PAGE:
European Parliament wants a tougher approach to food waste

The European Parliament believes that the EU countries should reduce food waste sooner and more and put an end to the disposal of textiles. By 2030, at least twenty percent less food must be wasted in food processing and households must waste forty percent less food. 

MEPs voted in favor of the new Waste Framework Directive with 514 votes in favor, 20 against and 91 abstentions. This decision comes amid growing concerns about the impact of waste on the environment and the need to promote a circular economy.

The EU countries currently produce 60 million tons of food waste every year (131 kilograms per person). The Netherlands also believes that agreements should be made on combating food loss in agriculture, but there is still too little support for this in the other EU countries.

There will also be rules to prevent textile waste. In a few years, this will no longer be allowed to be exported to developing countries, but must be used as raw material for new production. Reducing food waste and textile waste can save valuable resources and reduce environmental pressure.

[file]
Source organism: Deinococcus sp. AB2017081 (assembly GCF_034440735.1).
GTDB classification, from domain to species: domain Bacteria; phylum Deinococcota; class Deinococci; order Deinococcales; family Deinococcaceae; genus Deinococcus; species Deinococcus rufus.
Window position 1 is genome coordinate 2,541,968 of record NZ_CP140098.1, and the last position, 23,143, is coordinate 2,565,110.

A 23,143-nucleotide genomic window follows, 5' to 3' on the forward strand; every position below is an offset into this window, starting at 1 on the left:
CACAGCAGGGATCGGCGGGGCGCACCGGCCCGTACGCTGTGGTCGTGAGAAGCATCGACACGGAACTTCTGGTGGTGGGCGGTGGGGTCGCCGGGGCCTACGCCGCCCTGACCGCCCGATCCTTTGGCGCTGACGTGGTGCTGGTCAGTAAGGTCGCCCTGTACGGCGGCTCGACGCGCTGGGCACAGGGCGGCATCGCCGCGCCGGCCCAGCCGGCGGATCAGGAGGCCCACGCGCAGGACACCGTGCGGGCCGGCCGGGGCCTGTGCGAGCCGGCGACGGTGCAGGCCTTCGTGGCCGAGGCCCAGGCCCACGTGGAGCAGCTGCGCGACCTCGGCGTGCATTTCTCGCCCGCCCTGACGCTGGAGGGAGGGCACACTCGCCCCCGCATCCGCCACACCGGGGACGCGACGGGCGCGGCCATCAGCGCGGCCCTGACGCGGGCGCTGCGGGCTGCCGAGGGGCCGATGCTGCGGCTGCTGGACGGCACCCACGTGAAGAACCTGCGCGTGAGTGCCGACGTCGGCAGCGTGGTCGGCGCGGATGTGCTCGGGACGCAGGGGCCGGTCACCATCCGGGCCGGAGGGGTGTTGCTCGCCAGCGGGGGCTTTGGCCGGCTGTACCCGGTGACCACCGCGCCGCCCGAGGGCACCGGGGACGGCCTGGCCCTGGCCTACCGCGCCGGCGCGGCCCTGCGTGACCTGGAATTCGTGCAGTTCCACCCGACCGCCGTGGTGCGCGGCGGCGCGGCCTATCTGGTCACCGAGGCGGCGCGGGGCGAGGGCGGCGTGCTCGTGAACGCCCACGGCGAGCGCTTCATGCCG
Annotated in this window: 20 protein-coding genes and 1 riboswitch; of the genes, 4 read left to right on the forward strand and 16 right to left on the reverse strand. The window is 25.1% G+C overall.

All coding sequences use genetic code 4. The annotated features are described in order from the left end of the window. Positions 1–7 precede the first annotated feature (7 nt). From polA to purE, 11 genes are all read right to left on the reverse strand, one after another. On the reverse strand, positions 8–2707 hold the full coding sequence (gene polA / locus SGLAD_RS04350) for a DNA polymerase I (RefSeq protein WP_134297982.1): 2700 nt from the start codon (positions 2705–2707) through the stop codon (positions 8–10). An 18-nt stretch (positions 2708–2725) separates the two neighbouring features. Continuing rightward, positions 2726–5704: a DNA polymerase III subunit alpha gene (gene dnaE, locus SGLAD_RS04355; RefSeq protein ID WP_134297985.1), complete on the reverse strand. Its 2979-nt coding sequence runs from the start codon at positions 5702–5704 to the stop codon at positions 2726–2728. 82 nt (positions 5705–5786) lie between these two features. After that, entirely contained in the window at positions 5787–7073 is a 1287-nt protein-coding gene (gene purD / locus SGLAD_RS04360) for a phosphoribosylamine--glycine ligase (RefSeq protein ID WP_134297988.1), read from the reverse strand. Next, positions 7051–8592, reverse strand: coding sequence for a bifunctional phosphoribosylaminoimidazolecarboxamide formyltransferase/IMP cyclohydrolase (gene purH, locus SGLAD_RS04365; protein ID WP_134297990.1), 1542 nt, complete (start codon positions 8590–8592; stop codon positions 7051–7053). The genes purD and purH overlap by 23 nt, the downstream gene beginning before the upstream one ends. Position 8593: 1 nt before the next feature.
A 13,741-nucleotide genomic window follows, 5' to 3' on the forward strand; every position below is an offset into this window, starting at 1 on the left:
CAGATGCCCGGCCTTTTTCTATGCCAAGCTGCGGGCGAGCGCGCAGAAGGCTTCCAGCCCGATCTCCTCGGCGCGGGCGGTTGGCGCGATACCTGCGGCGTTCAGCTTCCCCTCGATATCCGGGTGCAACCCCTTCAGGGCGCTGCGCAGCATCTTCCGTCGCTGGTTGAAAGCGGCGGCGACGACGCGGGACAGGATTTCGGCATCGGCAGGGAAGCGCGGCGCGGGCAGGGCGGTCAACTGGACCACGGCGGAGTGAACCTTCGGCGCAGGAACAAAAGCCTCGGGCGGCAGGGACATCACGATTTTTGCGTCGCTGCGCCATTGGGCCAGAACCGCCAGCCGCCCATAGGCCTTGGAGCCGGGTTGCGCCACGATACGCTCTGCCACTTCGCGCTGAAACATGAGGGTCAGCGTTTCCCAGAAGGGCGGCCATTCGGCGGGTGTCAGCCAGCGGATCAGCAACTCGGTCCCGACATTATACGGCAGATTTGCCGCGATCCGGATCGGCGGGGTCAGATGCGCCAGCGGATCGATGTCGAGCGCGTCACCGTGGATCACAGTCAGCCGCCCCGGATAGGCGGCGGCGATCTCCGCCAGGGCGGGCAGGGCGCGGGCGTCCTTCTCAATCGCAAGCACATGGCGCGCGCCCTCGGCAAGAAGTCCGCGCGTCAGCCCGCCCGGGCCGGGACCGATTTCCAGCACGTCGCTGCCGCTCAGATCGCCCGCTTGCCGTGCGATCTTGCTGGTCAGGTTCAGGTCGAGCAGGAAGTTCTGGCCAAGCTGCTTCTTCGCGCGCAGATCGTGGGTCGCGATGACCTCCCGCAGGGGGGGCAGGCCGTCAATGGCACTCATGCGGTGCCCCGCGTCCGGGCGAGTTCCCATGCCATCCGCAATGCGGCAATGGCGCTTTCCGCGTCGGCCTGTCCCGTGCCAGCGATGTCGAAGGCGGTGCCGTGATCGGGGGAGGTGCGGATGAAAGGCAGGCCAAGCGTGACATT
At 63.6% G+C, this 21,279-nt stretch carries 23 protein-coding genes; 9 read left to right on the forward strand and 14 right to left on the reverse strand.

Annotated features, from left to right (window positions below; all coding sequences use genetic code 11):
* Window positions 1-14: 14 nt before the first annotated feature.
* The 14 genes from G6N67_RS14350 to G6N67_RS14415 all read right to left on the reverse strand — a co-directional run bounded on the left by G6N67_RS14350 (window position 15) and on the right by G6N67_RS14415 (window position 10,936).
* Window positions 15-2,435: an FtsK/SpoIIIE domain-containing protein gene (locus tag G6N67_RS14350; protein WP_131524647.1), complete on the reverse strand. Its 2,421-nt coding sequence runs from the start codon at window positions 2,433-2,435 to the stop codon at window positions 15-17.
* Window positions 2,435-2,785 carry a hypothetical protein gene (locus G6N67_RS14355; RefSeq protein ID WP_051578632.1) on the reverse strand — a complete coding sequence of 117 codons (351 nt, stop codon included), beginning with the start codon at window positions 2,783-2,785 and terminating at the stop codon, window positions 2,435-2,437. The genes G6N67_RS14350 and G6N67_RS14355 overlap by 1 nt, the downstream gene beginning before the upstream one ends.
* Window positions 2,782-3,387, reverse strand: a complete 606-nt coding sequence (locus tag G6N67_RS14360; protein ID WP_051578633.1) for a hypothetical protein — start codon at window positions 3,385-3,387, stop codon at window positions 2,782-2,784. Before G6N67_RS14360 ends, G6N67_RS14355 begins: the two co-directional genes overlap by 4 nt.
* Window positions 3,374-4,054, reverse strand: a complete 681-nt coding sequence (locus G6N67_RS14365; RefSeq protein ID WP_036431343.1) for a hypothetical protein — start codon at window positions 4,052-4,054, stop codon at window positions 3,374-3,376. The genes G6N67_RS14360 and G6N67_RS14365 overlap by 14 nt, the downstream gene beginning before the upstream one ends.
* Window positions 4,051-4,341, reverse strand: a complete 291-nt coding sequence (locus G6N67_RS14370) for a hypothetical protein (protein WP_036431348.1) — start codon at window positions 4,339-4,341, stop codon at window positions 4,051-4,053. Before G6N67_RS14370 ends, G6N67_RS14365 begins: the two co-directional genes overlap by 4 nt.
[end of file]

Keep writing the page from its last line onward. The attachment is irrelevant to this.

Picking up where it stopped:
Dutch MEP Anja Haga (Christian Union) responded approvingly: 'No waste at all is of course the best thing. When you see how much food and clothing is wasted, it is high time for regulations to be introduced.' A recently published report showed that around 3.4 billion t-shirts are destroyed every year in the European Union. The reason for this is that textiles are still too often thrown away as residual waste. 

The new rules mean that textiles must be collected separately as standard and that producers will be responsible for recycling. 'These regulations are an important step towards a circular economy. We have to get rid of it fast fashion and this is a start. Unfortunately, no hard targets have yet been set to reduce textile waste. The European Parliament really missed an opportunity there," said Haga.